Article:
LGBTQ Content Filtering: Update #6

In the aftermath of the Cambridge Analytica scandal, an investigation by the House Intelligence Committee revealed there were approximately 3000 ads bought and ran by the “Russia-based Internet Research Agency between 2015 and 2017.” The purpose of these ads was not to support any one candidate in the election, but to gain following among groups of various identities and influence their ultimate voting behavior. Groups were targeted based on qualities like race (stoking conversation about topics like police brutality and racial inequality), political leaning (conservative or liberal), immigration (whether for open immigration or against), and sexuality. The vast majority of LGBTQ related ads were ran by the “LGBT United” Facebook page. I went through the released ads and compiled every one specifically targeting LGBTQ users. This totaled to 144 of the approximately 3,000 ads released. 

One of the ads specifically targeted Hillary Clinton’s record on taking money from anti-LGBTQ groups, attempting to get users to not vote for her. Although many of the ads are written in an awkward tone, such as one their first posts describing the page as “Everyday news, updates, coming outs, and much more,” most would not warrant a second-glance or a report from users. For a first attempt at fooling and appealing to the American LGBTQ community, the potential for another attempt is frightening. The technology has only evolved since the last presidential election, and the “social issues, elections, or politics” authorization is not difficult to work around. I’m not an advertiser or business owner, and I managed to get through the process with little difficulty. Although the threat of this happening in the United States again is scary enough, the idea that it may be a tactic being used by the Russian government to persecute its own queer citizens is even more disturbing.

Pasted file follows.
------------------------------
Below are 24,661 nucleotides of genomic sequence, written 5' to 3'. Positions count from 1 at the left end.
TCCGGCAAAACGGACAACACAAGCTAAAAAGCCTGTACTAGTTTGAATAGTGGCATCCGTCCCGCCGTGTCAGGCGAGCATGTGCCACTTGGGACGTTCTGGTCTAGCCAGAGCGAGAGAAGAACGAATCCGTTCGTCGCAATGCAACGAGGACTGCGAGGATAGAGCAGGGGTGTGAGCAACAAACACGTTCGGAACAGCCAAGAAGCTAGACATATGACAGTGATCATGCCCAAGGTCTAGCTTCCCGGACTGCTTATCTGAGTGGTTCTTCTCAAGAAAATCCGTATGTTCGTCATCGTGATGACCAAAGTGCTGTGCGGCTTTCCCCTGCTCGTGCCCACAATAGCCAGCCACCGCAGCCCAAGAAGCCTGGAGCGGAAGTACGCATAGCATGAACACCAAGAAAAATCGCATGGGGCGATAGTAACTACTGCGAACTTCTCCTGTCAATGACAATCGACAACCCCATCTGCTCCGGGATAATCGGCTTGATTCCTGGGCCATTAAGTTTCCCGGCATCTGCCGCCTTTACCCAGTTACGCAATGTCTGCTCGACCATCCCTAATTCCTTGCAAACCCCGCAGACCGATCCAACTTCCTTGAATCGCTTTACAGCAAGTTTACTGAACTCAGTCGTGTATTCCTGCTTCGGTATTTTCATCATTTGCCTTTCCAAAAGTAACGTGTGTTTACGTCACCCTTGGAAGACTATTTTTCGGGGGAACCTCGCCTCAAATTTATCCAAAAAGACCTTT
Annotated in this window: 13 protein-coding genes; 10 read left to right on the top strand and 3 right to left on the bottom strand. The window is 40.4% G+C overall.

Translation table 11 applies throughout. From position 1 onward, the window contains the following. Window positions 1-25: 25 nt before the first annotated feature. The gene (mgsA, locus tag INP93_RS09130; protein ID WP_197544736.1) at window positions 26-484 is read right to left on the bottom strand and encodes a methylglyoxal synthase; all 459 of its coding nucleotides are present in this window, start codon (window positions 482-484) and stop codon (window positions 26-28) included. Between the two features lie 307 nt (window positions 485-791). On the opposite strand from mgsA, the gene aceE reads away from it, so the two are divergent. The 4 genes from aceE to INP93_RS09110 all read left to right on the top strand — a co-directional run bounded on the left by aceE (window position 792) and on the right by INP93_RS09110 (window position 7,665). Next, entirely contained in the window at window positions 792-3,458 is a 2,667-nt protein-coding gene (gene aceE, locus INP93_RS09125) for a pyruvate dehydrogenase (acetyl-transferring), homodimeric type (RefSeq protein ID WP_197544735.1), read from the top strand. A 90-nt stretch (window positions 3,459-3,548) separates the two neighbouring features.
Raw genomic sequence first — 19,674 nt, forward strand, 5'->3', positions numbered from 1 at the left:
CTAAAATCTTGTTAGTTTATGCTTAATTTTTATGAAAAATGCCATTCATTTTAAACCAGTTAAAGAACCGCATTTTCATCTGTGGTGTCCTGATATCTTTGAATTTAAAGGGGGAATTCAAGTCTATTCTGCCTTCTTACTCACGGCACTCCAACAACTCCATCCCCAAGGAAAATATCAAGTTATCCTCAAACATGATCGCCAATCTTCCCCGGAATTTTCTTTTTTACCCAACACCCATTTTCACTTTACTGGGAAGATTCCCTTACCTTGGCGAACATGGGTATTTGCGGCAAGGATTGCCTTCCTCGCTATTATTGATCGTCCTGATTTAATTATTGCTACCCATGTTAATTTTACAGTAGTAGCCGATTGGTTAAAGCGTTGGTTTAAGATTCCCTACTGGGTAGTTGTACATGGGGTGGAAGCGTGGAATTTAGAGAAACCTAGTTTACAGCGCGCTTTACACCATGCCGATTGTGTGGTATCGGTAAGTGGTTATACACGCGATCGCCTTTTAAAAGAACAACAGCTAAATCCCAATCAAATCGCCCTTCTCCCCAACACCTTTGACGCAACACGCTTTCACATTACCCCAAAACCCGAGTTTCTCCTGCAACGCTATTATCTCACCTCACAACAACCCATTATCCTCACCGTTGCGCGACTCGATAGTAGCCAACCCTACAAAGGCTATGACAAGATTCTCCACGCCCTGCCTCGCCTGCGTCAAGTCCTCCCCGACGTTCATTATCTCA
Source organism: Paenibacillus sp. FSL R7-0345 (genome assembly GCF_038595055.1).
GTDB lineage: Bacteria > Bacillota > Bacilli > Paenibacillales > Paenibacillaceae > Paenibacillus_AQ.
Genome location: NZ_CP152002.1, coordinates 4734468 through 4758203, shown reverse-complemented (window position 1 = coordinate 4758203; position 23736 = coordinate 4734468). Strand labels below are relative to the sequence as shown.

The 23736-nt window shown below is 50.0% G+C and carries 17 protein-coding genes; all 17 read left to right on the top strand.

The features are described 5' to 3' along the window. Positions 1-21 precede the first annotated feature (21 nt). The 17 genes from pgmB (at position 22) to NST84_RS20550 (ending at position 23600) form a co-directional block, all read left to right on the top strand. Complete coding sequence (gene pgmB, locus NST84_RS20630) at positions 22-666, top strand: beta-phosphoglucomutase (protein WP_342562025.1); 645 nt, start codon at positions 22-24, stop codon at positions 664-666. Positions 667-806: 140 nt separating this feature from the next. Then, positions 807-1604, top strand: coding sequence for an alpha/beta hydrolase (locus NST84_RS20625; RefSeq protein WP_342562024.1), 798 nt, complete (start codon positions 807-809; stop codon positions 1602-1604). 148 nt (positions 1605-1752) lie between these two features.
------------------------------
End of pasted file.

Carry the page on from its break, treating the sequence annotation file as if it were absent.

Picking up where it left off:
Looking at this event and the forced data sharing I mentioned in my last update, it is apparent that the Russian government has a grasp on how to masquerade as and appeal to members of the LGBTQ community on social media. Especially if the government continues to force smaller companies to store their data on accessible servers, it will be harder for larger ones like Facebook to resist.

As I near the end of my project, I will talking about some of the other issues affecting the LGBTQ community on social media that I unfortunately was not able to look at within the scope of this project.